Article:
Forum: Quantum Bioinformatics ahead?
4
gravatar for Michael Dondrup
3.4 years ago by
Bergen, Norway
Michael Dondrup46k wrote:

We have heard about the advent of quantum computing since some years or decades. With some seemingly real quantum computers around the corner (Google's D-Wave, IBM quantum experience), what are the prospects of quantum bioinformatics? Which are the fields in bioinformatics that would profit most from quantum computation?

Just yesterday IBM has released what they call IBM quantum experience, a cloud service that provides interested users access to 5 (real?) qbits. I am eager to try this out, but which toy bioinformatics problem (if any) can be tackled with 5 qbits?

Given that my understanding is right, these states would be able to encode 2.5 nucleotides, and then, using Grover's algorithm, I could find the 'A' in 'AT' with always 1 2-qbit lookup instead of having to look at all bits?
This feels like I had just learned how to build and connect a series of NAND gates to build my first arithmetic unit, then asking myself how to use this machine by connecting logic gates directly to solve bioinformatics problems. There are at least two layers of abstraction missing.

ADD COMMENTlink modified 3.4 years ago by Damian Kao15k • written 3.4 years ago by Michael Dondrup46k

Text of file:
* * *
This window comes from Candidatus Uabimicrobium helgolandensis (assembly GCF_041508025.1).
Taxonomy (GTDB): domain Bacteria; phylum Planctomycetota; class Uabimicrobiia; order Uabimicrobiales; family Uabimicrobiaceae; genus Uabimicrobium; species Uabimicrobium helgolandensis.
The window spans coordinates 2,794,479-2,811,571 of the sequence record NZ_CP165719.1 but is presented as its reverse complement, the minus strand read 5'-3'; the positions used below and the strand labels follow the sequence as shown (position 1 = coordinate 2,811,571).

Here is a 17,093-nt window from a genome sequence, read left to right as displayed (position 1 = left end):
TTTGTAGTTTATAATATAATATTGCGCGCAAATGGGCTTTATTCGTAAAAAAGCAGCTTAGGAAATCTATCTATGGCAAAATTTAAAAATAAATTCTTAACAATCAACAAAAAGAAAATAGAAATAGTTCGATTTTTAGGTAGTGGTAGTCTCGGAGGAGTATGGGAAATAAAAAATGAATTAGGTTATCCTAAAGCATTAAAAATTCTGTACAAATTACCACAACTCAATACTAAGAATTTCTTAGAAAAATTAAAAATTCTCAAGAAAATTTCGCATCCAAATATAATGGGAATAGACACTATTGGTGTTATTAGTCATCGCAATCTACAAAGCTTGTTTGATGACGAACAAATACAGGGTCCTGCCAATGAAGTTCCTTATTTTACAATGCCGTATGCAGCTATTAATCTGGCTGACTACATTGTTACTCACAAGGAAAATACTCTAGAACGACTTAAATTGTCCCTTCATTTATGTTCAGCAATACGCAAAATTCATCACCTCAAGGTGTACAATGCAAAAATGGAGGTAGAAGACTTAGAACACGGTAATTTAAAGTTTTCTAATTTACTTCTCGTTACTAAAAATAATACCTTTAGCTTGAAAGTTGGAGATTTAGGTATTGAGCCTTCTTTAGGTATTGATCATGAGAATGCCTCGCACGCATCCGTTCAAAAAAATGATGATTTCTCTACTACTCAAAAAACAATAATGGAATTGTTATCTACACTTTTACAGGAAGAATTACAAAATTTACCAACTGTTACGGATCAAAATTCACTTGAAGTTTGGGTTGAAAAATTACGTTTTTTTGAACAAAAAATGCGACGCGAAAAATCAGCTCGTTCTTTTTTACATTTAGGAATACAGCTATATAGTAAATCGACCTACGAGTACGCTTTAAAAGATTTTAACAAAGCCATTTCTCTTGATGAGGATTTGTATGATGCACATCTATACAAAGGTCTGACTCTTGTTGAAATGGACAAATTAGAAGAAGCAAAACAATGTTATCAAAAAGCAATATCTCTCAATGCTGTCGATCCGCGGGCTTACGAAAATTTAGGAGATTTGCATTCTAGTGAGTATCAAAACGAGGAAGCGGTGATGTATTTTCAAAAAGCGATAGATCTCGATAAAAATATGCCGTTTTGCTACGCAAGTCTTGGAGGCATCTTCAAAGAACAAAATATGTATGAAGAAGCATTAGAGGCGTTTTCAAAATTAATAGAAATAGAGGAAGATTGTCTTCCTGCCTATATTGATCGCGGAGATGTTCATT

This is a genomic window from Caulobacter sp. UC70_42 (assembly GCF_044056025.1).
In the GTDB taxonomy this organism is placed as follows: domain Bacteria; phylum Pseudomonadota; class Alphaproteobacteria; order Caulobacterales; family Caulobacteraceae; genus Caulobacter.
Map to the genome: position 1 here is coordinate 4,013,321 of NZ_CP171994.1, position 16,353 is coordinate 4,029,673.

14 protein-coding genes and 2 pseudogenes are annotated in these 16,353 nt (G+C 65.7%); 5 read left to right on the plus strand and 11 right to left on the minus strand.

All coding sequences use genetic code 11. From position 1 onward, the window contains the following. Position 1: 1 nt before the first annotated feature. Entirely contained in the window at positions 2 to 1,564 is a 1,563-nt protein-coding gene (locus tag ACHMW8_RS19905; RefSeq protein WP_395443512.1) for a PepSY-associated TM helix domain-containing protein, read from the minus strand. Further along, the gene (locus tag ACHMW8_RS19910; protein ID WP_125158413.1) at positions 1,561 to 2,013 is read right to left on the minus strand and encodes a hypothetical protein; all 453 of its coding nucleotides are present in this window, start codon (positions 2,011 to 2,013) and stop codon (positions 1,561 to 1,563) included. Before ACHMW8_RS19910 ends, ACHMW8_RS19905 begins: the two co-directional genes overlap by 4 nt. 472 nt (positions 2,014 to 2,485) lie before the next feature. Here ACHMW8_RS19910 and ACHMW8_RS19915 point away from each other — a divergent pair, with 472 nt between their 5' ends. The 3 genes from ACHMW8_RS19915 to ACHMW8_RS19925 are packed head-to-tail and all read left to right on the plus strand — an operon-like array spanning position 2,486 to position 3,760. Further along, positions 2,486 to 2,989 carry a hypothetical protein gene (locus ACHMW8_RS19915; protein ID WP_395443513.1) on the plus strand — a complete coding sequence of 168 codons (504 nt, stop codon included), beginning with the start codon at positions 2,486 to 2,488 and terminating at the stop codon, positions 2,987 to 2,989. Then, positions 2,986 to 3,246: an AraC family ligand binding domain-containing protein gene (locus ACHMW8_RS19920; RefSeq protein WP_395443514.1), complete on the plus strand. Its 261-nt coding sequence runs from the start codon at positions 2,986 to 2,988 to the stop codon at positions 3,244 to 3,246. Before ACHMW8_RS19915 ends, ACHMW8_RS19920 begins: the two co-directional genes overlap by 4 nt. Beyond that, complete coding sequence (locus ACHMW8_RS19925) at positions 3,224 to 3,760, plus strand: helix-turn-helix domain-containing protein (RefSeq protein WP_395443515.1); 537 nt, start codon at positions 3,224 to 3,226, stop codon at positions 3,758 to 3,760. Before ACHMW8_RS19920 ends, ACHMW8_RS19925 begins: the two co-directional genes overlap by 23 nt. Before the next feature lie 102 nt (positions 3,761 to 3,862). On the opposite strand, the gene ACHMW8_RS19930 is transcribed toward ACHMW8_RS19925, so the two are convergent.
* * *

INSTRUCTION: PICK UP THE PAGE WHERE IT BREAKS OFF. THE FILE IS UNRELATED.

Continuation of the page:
8

Don't we already use quantum bioinformatics?

Sometimes it works, sometimes it doesn't.

ADD REPLYlink written 3.4 years ago by Istvan Albert ♦♦ 81k
5

"I can tell you exactly how far along our in-house pipeline your data is, but not exactly where it is - or I can tell you exactly where your data is, but not whether it's been through all the necessary pipelines."

ADD REPLYlink modified 3.4 years ago • written 3.4 years ago by John12k
2

John and Istvan, I propose we should entangle our pipelines.

ADD REPLYlink written 3.4 years ago by Michael Dondrup46k
2

Just no spooky action at a distance on the cluster, please.

ADD REPLYlink written 3.4 years ago by Devon Ryan91k
2
gravatar for Damian Kao
3.4 years ago by
Damian Kao15k
USA
Damian Kao15k wrote:

From the little I understand about quantum computing, it is only really good for certain types of problems (traveling salesman type problems) where some kind of simulated annealing is used? I don't think it is just a speedier swap-in replacement for traditional cpus.

I guess one usage in bioinformatics would be graph processing like finding optimal paths through an assembly graph.

ADD COMMENTlink written 3.4 years ago by Damian Kao15k
1
gravatar for Dan Gaston
3.4 years ago by
Dan Gaston7.1k
Canada
Dan Gaston7.1k wrote:

I don't think the systems are at that level yet, and there is still some controversy in the field about whether D-Wave is really doing quantum computation. The data is apparently a little mixed, although I am certainly no expert. But they apparently aren't getting speed-ups over classical algorithms in many of the work I see reported. Given some of the timelines and breakthroughs I have looked at, you need something like 4 qubits just to do factorization of numbers in the 100's so I'm not sure there is anything practical you can do with that yet.

ADD COMMENTlink written 3.4 years ago by Dan Gaston7.1k

Thank you for your view Dan. How many qbits would one need to encode one DNA letter, my understanding is that I would still need 2 qbits, as many as normal bits?

ADD REPLYlink written 3.4 years ago by Michael Dondrup46k
1

That I really don't know. I'm by no means an expert on the nuts and bolts of this topic

ADD REPLYlink written 3.4 years ago by Dan Gaston7.1k
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